In the past, the reason given for not using the shift was that not all pitchers bought into moving the fielders around to the position where hitters are most likely to hit the ball. We should be past the point of getting comfortable when it comes to creating optimal defensive positioning. Shifting is no longer new and unique. The strategy has been around for years and most teams are getting a benefit from positioning the defense where the ball is likely to go. If the Cardinals organization has the data, and they feel that the Cardinals should be shifting only as much as they are, then it is fair to trust the data. However, if the Cardinals organization as a whole believes that the defense should be shifting more, it is on Matheny to either convince the pitcher to buy in or to dictate to the pitchers the appropriate defensive strategy.
Players have said they would run through a brick wall if Matheny told them to. If that is the case, then they should also be amenable for trying a defensive strategy that all of baseball is using effectively.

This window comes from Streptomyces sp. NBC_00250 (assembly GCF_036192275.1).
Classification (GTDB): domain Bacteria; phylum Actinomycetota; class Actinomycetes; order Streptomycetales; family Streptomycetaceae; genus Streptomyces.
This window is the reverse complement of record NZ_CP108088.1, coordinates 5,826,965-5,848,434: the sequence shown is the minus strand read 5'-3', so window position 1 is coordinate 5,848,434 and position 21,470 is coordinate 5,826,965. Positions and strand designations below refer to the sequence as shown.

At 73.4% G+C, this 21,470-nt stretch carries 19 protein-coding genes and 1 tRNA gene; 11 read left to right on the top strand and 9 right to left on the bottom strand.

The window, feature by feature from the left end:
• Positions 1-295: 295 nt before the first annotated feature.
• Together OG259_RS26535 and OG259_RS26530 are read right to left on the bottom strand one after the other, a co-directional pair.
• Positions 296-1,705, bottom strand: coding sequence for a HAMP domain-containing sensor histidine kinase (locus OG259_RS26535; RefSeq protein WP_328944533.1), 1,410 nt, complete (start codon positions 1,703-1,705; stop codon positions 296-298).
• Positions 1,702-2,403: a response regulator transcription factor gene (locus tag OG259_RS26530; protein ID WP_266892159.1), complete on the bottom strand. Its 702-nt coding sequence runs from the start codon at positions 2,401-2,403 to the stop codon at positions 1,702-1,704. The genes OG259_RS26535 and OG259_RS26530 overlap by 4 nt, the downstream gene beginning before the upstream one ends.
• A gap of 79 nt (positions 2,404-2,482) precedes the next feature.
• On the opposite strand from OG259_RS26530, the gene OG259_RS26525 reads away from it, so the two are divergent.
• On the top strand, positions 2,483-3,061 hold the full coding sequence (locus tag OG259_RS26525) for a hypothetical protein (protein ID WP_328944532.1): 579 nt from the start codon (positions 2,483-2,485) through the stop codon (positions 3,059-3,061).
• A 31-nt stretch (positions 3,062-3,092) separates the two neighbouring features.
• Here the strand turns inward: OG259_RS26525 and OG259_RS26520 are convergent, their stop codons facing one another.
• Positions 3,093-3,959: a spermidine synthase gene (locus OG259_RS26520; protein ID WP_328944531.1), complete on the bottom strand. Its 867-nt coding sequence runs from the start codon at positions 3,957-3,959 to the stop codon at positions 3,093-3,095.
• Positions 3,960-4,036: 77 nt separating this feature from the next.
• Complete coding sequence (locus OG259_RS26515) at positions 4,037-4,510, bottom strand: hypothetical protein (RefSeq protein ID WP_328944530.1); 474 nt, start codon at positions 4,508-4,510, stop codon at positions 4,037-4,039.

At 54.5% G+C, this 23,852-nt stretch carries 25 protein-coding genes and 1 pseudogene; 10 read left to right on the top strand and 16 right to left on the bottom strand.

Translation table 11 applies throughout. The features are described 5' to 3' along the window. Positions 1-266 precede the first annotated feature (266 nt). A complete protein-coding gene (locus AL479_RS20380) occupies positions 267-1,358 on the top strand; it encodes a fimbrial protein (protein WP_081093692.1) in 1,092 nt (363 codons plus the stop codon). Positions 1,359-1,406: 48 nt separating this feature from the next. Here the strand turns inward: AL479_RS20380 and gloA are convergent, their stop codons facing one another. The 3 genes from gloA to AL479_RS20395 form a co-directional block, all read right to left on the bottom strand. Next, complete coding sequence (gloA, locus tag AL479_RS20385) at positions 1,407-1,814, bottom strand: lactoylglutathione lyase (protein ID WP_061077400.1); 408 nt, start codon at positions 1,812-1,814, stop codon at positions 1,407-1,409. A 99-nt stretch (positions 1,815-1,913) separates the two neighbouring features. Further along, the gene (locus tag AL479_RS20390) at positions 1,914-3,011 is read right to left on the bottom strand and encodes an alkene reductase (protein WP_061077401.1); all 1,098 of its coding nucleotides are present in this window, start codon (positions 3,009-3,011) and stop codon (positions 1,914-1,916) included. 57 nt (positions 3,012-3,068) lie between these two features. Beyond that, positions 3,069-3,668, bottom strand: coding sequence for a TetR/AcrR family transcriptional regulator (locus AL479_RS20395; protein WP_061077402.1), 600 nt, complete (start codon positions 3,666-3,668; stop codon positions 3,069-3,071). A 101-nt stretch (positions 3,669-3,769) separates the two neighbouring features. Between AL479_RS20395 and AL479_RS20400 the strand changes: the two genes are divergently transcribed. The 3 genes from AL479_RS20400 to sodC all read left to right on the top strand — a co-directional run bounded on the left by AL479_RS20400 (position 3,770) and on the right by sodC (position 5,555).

Managers can be incredibly frustrating to watch as we often wish they would make decisions more in accord with our own line of thought. While hoping for a perfect strategy in all instances is unreasonable, requesting the manager to make better decisions regarding in-game strategy and creating lineups is not the same as yelling at the television every time a move does not work out. I have done my best to critique a few things Mike Matheny does and provide solutions to the deficiencies he has as a manager. I hope I have not come across as unduly harsh or pompous. I am not telling MIke Matheny how to do about 75% of his job that is his domain. I am critiquing maybe 10% of the final quarter in hopes of finding ways to get better. At the end of the day, I am a fan, and all I want is for the team I root for to perform better. It would be easy to just say "100 wins" and laugh off the need to work harder to get better, but the Cardinals and Mike Matheny can get better. He has managed for four years. It has been a learning process and he is still clearly learning, as he should. Next season is hopefully a step forward.